The Southern Poverty Law Center has traditionally operated in controversial environments, but not usually of its own making. Now that the center finds itself embroiled in workplace issues and the forced departure of its co-founder, it might also find itself in hot water with the IRS. “Engaging in systematic defamation is not a tax-exempt purpose,” Sen. Tom Cotton told IRS commissioner Charles Rettig in a letter sent yesterday challenging the SPLC’s 501(c)(3) status:

Sen. Tom Cotton (R., Ark.) is seeking an investigation into the tax-exempt status of the left-wing Southern Poverty Law Center (SPLC), according to a letter provided to the Washington Free Beacon.

Cotton sent the letter to the IRS April 2 and urges an investigation into whether the SPLC “should retain its classification as a 501(c)(3) nonprofit organization” amid news reports that have verified the “long-established fact that the SPLC regularly engages in defamation of its political opponents.” …

Cotton also references a CNN report that states the organization “suffers from a pervasive racism culture.” Its co-founder, Morris Dees, was recently fired over inner turmoil among its treatment of its workers. Richard Cohen, the group’s president, has also stepped down.

“Based on these reports, and in the interest of protecting taxpayer dollars from a racist and sexist slush fund devoted to defamation, I believe that the SPLC’s conduct warrants a serious and thorough investigation.”

Cotton also questions the money accrued through the SPLC’s tax-exempt status, and points to the compensation paid to its executives as offensive:

My friend John Hinderaker at Power Line notes that this may have consequences down the line, although he thinks the SPLC has it coming:

As the president of a 501(c)(3) organization, I am naturally slow to question the tax-exempt status of another such organization, no matter how foul its conduct may be. But the Southern Poverty Law Center operates so far outside of any legal norms that the time has come for the IRS to pull the plug.

Are we so sure of that? It was just a few years ago that the IRS applied extraordinary scrutiny to tax-exempt applications from Tea Party and other conservative organizations on the basis of political speech and point of view. Accruing nearly a half-billion dollars in assets might be questionable for a tax-exempt group with the word “Poverty” in its title, but plenty of tax-exempt organizations have endowments and assets of that value and more — churches, universities, charitable foundations, and more. Some of those pay large executive salaries, too.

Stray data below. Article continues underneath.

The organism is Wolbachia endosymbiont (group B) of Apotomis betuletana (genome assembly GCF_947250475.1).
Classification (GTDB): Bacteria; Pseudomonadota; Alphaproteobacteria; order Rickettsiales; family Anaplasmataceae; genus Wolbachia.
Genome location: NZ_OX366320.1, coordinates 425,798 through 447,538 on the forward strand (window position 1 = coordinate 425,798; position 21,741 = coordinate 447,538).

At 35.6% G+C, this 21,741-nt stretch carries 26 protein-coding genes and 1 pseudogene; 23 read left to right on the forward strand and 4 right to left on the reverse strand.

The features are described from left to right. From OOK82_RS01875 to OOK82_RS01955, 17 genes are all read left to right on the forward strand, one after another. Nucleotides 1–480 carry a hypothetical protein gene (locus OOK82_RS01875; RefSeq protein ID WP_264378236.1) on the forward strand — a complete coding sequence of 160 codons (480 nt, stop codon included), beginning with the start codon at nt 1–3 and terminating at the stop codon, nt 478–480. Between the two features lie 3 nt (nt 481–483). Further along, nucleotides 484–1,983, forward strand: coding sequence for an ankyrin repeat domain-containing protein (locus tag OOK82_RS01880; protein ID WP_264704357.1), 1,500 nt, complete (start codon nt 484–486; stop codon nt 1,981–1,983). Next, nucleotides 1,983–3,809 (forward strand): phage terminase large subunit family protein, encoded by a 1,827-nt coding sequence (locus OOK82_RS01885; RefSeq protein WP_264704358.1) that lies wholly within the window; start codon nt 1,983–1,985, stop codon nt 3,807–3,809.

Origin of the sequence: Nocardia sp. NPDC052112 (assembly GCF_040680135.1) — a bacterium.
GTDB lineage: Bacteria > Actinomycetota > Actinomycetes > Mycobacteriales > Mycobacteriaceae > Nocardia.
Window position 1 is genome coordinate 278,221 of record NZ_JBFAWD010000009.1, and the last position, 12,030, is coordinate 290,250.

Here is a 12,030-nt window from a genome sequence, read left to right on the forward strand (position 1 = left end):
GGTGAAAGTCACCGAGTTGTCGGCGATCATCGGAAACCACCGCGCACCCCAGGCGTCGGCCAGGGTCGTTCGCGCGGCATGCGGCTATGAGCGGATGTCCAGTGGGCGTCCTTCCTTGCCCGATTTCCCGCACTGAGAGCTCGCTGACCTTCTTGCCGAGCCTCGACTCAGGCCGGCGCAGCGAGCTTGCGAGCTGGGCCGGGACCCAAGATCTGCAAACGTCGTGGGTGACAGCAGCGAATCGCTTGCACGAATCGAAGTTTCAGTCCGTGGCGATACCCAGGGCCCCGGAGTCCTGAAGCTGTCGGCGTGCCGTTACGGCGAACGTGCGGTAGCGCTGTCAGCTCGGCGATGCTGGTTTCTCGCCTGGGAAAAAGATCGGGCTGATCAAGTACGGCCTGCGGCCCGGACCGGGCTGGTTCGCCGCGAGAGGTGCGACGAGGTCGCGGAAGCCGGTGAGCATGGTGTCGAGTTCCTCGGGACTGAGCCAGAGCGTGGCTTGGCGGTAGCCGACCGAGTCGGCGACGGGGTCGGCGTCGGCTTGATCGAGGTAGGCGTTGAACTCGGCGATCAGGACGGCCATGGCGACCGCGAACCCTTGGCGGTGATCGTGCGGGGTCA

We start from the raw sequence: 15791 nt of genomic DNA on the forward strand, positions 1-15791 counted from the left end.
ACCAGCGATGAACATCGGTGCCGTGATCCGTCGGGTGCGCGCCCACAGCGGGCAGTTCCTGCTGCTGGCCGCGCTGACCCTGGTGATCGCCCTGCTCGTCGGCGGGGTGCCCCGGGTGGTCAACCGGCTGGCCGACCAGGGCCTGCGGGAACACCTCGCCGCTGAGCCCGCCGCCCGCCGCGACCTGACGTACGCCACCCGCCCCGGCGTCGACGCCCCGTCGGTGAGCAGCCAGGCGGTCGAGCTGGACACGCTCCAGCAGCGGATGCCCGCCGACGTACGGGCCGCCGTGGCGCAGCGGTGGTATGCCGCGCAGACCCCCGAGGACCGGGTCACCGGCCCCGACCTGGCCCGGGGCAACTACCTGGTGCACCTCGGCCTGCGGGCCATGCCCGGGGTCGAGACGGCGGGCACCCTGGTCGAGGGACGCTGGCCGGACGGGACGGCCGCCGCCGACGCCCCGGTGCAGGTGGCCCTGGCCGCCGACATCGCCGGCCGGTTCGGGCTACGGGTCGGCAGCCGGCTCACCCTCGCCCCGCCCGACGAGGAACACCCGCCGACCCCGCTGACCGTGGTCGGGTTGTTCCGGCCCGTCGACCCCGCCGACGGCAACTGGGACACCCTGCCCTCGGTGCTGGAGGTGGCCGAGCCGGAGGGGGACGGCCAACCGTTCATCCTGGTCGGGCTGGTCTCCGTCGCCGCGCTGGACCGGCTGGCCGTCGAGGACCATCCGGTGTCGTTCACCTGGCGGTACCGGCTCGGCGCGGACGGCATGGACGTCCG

Tax-exempt status should not depend on political point of view, nor on the political value of the work being done. It shouldn’t depend on the personal behavior of executives in the organization, either. The IRS should dispense with those considerations and focus on whether the purpose of the business is the acquisition of wealth or rather community service as proposed in its IRS application. One can ask that question legitimately about some tax-exempt organizations (the Church of Scientology comes to mind) without partisan politics being injected into the inquiry.

There’s little doubt that the SPLC acts in bad faith and is far overrated for its work by mainstream media outlets. Criticism of their actions and the stewardship of their assets is certainly fair game. Siccing the IRS on them over those issues seems more likely to reinforce a precedent started in the Obama administration to turn the tax agency into a partisan weapon, and that’s a weapon that’s far more likely to get used against conservatives in the long run. Cotton’s anger is understandable, but this is not the best way to vent it.